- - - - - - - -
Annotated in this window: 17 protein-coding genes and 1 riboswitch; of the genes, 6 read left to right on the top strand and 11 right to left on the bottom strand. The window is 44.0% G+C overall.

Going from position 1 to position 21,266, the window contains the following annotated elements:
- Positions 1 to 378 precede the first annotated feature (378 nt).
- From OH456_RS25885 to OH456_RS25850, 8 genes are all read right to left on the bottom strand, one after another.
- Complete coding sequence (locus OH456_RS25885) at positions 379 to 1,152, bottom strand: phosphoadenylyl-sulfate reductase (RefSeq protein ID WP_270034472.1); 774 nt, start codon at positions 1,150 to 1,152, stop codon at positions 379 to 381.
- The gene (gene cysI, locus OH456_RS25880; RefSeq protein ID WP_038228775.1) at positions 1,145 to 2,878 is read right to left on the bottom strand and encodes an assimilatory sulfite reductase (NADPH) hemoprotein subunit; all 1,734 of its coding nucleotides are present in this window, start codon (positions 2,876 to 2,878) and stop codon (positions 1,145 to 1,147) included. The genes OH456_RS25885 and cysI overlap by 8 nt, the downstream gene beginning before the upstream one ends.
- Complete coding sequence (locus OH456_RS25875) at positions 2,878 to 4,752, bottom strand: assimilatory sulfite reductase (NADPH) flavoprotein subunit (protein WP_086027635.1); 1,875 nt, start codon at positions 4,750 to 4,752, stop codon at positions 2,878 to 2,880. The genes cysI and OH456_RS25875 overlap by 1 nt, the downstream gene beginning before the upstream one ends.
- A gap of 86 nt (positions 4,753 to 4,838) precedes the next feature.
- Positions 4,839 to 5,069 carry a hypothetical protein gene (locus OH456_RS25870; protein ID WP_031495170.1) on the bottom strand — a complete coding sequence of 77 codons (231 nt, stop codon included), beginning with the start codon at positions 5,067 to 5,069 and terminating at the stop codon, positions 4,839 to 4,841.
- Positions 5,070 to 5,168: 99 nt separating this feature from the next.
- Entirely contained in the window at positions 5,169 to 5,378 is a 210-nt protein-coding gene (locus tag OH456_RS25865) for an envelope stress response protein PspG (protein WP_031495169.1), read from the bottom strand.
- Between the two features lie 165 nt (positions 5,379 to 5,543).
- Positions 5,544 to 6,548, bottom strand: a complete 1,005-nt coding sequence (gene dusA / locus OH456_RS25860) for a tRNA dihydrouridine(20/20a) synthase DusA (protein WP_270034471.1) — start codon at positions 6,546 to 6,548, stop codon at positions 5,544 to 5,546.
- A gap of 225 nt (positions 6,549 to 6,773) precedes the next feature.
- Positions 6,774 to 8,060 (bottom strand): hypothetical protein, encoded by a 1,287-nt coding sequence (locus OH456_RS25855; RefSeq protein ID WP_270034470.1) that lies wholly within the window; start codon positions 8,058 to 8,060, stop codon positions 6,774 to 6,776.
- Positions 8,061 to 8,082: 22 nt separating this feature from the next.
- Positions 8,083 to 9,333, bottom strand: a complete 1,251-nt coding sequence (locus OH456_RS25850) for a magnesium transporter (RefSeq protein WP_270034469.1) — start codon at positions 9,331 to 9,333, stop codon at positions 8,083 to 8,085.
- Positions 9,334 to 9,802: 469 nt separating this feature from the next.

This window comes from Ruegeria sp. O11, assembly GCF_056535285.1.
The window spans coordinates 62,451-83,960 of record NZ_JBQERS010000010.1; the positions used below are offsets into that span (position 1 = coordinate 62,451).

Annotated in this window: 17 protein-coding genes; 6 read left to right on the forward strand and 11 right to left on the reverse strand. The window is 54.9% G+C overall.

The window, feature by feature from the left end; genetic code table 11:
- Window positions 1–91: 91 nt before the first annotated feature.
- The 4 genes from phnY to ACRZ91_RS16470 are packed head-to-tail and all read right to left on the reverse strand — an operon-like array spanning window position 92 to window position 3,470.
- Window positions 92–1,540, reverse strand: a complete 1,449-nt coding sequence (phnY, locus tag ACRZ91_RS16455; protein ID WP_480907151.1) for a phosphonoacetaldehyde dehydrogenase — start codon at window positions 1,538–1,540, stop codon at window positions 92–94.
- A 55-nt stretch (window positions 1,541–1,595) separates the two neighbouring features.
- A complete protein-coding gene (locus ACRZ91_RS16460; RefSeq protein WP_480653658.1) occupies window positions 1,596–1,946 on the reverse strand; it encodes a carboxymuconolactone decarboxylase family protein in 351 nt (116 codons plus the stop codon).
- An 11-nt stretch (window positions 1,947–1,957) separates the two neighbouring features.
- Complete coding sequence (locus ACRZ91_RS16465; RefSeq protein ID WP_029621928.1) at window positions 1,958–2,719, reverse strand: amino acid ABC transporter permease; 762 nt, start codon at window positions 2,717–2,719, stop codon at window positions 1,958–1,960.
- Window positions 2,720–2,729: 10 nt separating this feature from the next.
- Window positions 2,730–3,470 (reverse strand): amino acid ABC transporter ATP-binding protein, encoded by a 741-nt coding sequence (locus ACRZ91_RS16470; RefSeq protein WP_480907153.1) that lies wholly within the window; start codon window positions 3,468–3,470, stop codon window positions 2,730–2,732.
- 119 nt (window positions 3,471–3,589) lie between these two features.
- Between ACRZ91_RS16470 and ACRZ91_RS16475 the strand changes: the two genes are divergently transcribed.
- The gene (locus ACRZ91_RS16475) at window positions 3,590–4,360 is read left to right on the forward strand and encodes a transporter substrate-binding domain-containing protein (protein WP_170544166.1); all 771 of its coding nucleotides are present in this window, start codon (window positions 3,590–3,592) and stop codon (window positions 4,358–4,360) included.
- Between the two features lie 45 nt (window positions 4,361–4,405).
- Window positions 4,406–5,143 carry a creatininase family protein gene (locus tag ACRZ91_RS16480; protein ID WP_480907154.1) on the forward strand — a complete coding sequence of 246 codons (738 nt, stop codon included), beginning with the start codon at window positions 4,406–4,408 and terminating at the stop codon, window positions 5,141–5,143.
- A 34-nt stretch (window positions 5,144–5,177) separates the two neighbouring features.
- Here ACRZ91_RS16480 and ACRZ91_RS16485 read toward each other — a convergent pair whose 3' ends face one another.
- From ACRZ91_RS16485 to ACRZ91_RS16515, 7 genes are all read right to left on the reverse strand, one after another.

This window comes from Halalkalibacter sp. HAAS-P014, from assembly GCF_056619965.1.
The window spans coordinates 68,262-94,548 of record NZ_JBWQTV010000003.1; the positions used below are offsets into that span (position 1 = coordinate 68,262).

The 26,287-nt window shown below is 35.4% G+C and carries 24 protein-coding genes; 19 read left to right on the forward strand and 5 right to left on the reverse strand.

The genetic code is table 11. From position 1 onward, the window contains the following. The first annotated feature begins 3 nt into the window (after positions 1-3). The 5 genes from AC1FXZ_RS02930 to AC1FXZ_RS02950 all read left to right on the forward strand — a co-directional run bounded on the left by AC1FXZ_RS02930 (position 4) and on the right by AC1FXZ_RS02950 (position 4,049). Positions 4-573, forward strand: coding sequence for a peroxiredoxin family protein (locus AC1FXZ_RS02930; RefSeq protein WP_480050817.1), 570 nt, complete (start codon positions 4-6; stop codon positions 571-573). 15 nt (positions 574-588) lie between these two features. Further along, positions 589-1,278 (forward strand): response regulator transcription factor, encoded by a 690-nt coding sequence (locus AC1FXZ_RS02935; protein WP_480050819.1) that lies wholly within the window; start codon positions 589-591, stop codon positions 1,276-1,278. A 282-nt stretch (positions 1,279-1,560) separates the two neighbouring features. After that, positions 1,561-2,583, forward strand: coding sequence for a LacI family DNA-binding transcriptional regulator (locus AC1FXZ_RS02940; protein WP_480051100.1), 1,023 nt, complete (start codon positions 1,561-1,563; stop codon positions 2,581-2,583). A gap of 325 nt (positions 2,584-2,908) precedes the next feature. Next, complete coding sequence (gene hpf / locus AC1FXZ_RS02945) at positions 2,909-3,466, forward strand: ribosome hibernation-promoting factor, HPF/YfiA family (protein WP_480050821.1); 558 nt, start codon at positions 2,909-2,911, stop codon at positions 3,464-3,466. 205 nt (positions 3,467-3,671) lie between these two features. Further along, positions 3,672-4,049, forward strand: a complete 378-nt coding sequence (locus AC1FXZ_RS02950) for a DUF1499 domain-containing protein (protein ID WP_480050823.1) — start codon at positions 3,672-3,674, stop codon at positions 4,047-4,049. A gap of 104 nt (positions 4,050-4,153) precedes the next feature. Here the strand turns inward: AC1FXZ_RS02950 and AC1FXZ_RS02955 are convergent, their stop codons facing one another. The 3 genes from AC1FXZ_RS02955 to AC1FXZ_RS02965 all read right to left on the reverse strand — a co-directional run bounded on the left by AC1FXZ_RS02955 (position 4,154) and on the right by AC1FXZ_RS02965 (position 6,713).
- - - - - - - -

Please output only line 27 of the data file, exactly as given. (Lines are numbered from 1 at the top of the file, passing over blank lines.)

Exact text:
- A complete protein-coding gene (locus ACRZ91_RS16460; RefSeq protein WP_480653658.1) occupies window positions 1,596–1,946 on the reverse strand; it encodes a carboxymuconolactone decarboxylase family protein in 351 nt (116 codons plus the stop codon).